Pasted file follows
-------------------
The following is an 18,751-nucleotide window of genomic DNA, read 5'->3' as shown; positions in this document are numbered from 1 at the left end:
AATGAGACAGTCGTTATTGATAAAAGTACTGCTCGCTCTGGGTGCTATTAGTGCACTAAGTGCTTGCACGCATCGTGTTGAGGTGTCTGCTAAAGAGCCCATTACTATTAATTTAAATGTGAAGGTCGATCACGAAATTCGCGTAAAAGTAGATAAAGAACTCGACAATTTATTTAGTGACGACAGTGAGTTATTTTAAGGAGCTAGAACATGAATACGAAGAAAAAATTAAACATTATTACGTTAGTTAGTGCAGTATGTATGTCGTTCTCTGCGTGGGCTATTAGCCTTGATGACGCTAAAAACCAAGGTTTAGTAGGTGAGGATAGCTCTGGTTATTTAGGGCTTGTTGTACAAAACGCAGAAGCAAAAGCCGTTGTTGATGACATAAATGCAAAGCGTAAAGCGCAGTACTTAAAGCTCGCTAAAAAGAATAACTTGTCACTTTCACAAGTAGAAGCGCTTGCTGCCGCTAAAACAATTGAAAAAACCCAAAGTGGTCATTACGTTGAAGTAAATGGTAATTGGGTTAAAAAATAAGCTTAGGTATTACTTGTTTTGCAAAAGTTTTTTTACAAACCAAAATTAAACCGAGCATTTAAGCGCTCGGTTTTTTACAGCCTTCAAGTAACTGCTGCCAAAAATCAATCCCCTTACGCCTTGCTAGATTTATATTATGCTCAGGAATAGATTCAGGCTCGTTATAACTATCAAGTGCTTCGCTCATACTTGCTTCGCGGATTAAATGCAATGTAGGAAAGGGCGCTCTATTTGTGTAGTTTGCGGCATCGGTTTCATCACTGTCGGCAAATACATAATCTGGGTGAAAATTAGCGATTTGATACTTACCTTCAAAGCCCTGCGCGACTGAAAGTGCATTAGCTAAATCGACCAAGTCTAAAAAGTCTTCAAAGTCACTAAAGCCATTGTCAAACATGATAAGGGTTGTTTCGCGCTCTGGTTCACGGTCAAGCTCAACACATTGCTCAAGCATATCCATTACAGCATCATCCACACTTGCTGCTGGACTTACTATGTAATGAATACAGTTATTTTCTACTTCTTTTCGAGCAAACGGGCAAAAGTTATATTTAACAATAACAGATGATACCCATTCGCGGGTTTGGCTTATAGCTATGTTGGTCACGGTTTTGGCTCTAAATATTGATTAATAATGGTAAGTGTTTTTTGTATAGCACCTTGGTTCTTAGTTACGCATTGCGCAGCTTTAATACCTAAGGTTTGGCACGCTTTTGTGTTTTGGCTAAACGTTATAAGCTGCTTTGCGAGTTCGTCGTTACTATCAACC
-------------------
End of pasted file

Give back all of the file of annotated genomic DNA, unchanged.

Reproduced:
The following is an 18,751-nucleotide window of genomic DNA, read 5'->3' as shown; positions in this document are numbered from 1 at the left end:
AATGAGACAGTCGTTATTGATAAAAGTACTGCTCGCTCTGGGTGCTATTAGTGCACTAAGTGCTTGCACGCATCGTGTTGAGGTGTCTGCTAAAGAGCCCATTACTATTAATTTAAATGTGAAGGTCGATCACGAAATTCGCGTAAAAGTAGATAAAGAACTCGACAATTTATTTAGTGACGACAGTGAGTTATTTTAAGGAGCTAGAACATGAATACGAAGAAAAAATTAAACATTATTACGTTAGTTAGTGCAGTATGTATGTCGTTCTCTGCGTGGGCTATTAGCCTTGATGACGCTAAAAACCAAGGTTTAGTAGGTGAGGATAGCTCTGGTTATTTAGGGCTTGTTGTACAAAACGCAGAAGCAAAAGCCGTTGTTGATGACATAAATGCAAAGCGTAAAGCGCAGTACTTAAAGCTCGCTAAAAAGAATAACTTGTCACTTTCACAAGTAGAAGCGCTTGCTGCCGCTAAAACAATTGAAAAAACCCAAAGTGGTCATTACGTTGAAGTAAATGGTAATTGGGTTAAAAAATAAGCTTAGGTATTACTTGTTTTGCAAAAGTTTTTTTACAAACCAAAATTAAACCGAGCATTTAAGCGCTCGGTTTTTTACAGCCTTCAAGTAACTGCTGCCAAAAATCAATCCCCTTACGCCTTGCTAGATTTATATTATGCTCAGGAATAGATTCAGGCTCGTTATAACTATCAAGTGCTTCGCTCATACTTGCTTCGCGGATTAAATGCAATGTAGGAAAGGGCGCTCTATTTGTGTAGTTTGCGGCATCGGTTTCATCACTGTCGGCAAATACATAATCTGGGTGAAAATTAGCGATTTGATACTTACCTTCAAAGCCCTGCGCGACTGAAAGTGCATTAGCTAAATCGACCAAGTCTAAAAAGTCTTCAAAGTCACTAAAGCCATTGTCAAACATGATAAGGGTTGTTTCGCGCTCTGGTTCACGGTCAAGCTCAACACATTGCTCAAGCATATCCATTACAGCATCATCCACACTTGCTGCTGGACTTACTATGTAATGAATACAGTTATTTTCTACTTCTTTTCGAGCAAACGGGCAAAAGTTATATTTAACAATAACAGATGATACCCATTCGCGGGTTTGGCTTATAGCTATGTTGGTCACGGTTTTGGCTCTAAATATTGATTAATAATGGTAAGTGTTTTTTGTATAGCACCTTGGTTCTTAGTTACGCATTGCGCAGCTTTAATACCTAAGGTTTGGCACGCTTTTGTGTTTTGGCTAAACGTTATAAGCTGCTTTGCGAGTTCGTCGTTACTATCAACC